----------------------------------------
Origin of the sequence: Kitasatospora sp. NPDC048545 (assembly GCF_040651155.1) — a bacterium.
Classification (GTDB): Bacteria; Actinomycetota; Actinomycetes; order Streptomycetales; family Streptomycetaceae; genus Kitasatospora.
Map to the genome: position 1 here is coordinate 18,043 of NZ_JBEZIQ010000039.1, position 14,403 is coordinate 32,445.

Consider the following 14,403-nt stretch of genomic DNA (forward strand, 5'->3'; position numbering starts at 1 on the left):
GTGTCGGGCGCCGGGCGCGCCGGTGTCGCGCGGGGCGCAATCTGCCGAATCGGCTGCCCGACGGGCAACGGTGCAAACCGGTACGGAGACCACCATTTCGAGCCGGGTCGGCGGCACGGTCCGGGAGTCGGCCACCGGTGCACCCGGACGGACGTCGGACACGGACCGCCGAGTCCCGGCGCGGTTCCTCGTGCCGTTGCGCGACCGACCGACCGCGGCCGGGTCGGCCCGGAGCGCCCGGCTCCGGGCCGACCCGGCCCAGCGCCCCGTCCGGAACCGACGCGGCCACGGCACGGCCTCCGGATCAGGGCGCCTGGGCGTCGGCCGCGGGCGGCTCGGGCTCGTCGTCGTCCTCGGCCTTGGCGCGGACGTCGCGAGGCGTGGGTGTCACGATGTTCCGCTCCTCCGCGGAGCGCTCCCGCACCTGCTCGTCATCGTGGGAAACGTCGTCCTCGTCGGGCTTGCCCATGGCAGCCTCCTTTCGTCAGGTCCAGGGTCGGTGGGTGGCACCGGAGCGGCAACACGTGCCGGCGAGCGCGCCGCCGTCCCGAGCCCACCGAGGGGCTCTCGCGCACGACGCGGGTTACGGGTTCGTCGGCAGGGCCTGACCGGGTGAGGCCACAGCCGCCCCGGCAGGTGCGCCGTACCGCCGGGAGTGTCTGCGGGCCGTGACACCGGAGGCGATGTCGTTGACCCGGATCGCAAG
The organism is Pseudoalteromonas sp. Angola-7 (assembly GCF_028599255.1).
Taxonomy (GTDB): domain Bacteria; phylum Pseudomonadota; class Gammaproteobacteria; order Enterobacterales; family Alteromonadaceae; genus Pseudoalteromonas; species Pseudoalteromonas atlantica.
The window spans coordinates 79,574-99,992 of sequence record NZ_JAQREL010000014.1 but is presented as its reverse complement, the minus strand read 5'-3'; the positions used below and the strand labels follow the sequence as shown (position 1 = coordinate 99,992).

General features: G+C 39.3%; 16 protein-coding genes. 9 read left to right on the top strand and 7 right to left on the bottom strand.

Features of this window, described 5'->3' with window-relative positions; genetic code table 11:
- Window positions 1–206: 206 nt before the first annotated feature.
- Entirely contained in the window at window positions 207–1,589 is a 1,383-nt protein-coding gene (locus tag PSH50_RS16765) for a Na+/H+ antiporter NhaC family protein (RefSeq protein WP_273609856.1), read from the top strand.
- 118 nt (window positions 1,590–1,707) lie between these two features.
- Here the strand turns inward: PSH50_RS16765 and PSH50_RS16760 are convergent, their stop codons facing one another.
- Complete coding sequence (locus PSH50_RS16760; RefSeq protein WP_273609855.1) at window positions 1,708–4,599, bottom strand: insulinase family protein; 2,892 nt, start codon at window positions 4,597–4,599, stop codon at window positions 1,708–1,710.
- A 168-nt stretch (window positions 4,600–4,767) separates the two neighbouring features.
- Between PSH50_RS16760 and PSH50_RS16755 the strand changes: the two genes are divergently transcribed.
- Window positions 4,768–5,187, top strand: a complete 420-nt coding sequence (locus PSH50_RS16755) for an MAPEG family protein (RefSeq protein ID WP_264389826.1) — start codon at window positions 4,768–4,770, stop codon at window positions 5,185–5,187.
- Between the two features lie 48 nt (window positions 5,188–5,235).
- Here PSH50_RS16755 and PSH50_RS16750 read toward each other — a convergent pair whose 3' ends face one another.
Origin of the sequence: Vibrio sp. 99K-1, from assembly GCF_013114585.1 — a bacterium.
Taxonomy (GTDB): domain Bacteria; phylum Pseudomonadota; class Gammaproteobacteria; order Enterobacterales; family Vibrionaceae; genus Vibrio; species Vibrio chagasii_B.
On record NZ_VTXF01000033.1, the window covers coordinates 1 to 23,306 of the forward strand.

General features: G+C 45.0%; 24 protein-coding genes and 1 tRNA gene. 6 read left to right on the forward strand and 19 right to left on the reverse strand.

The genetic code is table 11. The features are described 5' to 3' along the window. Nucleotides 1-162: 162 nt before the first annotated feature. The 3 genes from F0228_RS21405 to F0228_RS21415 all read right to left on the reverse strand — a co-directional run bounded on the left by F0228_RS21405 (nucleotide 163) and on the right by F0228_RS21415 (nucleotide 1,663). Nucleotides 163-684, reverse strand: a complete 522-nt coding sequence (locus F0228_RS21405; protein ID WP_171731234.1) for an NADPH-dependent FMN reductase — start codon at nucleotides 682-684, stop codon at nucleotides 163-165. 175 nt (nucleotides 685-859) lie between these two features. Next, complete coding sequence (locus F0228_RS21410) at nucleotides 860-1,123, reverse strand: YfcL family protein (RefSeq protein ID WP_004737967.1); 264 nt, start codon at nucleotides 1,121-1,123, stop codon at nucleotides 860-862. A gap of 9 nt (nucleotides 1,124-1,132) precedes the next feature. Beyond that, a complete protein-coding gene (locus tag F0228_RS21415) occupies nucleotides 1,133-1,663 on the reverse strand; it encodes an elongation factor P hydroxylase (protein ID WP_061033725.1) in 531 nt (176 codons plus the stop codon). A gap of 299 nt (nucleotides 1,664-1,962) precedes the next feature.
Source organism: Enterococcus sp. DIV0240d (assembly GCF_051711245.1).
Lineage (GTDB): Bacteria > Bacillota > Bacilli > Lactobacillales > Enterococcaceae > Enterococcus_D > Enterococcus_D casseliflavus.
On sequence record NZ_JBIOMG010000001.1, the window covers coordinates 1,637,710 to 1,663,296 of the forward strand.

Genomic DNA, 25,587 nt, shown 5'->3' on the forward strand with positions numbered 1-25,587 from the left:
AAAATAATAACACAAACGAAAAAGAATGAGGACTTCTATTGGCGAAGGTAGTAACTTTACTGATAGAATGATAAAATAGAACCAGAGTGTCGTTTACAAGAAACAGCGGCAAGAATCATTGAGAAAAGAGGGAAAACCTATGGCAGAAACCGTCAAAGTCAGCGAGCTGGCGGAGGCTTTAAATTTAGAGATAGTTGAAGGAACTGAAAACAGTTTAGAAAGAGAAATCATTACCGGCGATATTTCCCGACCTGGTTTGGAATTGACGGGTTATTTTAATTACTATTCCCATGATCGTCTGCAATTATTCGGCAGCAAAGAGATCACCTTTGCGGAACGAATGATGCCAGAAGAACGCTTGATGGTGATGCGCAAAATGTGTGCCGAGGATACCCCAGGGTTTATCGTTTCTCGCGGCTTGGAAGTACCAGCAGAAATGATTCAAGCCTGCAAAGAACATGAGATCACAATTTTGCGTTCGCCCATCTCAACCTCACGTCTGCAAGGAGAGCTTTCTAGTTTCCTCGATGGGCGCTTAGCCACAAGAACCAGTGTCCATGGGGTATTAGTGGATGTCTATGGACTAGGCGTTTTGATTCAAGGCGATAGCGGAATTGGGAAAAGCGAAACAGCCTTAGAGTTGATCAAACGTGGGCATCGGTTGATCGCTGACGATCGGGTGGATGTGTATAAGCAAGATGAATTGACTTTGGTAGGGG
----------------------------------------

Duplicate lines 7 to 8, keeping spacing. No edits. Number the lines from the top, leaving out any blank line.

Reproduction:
Taxonomy (GTDB): domain Bacteria; phylum Pseudomonadota; class Gammaproteobacteria; order Enterobacterales; family Alteromonadaceae; genus Pseudoalteromonas; species Pseudoalteromonas atlantica.
The window spans coordinates 79,574-99,992 of sequence record NZ_JAQREL010000014.1 but is presented as its reverse complement, the minus strand read 5'-3'; the positions used below and the strand labels follow the sequence as shown (position 1 = coordinate 99,992).